Witty and insightful, this isn't the college basketball we hear about on TV. And Bradburd knows what he's talking about.
Steve Pytel is an assistant coach and top recruiter for a university basketball program. His goals are simple. He wants to keep his job and be a head coach someday. Keeping his wife barely makes the list. The team staggers; everyone's days are numbered. Pytel was responsible for landing prized recruits Leonard Redmond and Jamal Davis. Pytel's duties now? Keep Leonard out of jail. Make sure Jamal ignores the advice of his preacher, sidesteps his girlfriend's pregnancy, and puts the ball in the basket. Good thing Pytel doesn't carry around a bagful of scruples. An inventive novel, Make It, Take It sneaks the reader past the press conferences, locker rooms, and huddles of college basketball. Without judgment or sentimentality, Bradburd lays bare the web of conflicts between players and coaches, blacks and whites, revealing the complex humanity of a team's inner circle. Here, every choice has a very real cost.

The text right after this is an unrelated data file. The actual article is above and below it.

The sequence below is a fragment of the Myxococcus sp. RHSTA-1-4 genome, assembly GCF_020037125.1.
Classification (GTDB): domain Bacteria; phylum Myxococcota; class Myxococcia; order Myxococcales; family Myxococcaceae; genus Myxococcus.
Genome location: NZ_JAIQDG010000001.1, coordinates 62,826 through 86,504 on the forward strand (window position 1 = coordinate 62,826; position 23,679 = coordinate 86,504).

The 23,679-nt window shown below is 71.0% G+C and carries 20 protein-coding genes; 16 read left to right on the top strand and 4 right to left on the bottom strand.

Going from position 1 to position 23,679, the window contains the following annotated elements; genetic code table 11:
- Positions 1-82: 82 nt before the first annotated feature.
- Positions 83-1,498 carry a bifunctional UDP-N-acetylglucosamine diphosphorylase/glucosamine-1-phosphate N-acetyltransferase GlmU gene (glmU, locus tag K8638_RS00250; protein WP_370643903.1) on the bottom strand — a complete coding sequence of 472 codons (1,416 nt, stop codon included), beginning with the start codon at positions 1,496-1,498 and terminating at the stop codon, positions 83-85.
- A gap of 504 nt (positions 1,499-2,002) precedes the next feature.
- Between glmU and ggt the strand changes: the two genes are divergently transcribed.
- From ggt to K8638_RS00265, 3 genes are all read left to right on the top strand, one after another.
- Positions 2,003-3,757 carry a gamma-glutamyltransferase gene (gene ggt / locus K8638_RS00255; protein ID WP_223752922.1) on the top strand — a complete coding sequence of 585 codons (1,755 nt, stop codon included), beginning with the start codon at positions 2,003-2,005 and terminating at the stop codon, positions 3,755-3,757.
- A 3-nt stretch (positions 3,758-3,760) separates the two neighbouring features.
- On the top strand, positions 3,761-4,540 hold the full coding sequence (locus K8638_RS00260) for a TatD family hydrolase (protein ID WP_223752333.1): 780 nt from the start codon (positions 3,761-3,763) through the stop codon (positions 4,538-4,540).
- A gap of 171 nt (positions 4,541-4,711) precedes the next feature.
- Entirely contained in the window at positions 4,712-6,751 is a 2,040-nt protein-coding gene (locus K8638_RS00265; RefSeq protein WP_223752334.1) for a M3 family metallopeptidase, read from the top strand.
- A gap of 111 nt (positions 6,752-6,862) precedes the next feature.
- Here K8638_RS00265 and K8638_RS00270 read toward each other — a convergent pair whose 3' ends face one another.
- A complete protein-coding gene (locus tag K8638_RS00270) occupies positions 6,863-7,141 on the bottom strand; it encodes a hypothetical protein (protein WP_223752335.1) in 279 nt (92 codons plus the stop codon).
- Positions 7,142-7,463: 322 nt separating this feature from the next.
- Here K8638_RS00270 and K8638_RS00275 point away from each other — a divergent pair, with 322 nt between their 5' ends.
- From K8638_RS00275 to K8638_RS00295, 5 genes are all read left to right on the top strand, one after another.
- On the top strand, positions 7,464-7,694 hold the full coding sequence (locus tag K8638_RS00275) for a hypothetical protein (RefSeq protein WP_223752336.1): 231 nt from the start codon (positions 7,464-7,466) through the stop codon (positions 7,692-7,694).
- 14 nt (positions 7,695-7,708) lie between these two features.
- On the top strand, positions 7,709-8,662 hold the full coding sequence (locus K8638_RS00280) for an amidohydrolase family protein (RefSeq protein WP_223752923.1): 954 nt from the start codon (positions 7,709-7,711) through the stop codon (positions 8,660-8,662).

Rus Bradburd is the author of the controversial Forty Minutes of Hell: The Extraordinary Life of Nolan Richardson (Harper-Collins/Amistad) and a memoir, Paddy on the Hardwood: A Journey in Irish Hoops (UNM Press). He spent fourteen years as a college basketball coach, working for legends Don Haskins and Lou Henson. A regular contributor to SLAM Magazine, his essays have appeared in the Los Angeles Times, New York Times, Houston Chronicle, and ChicagoÍs Daily Southtown. He is married to poet Connie Voisine and lives in New Mexico and Chicago.
If an NCAA school like UNM is going to give its coach a lifetime of riches, why canÍt the players have a lifetime of educational opportunity say, room, board, tuition, and books for life, even if that means a graduate degree?
Click here to read more from Rus' article for the Albuquerque Journal, "The Difficult Lessons of the Alford Era."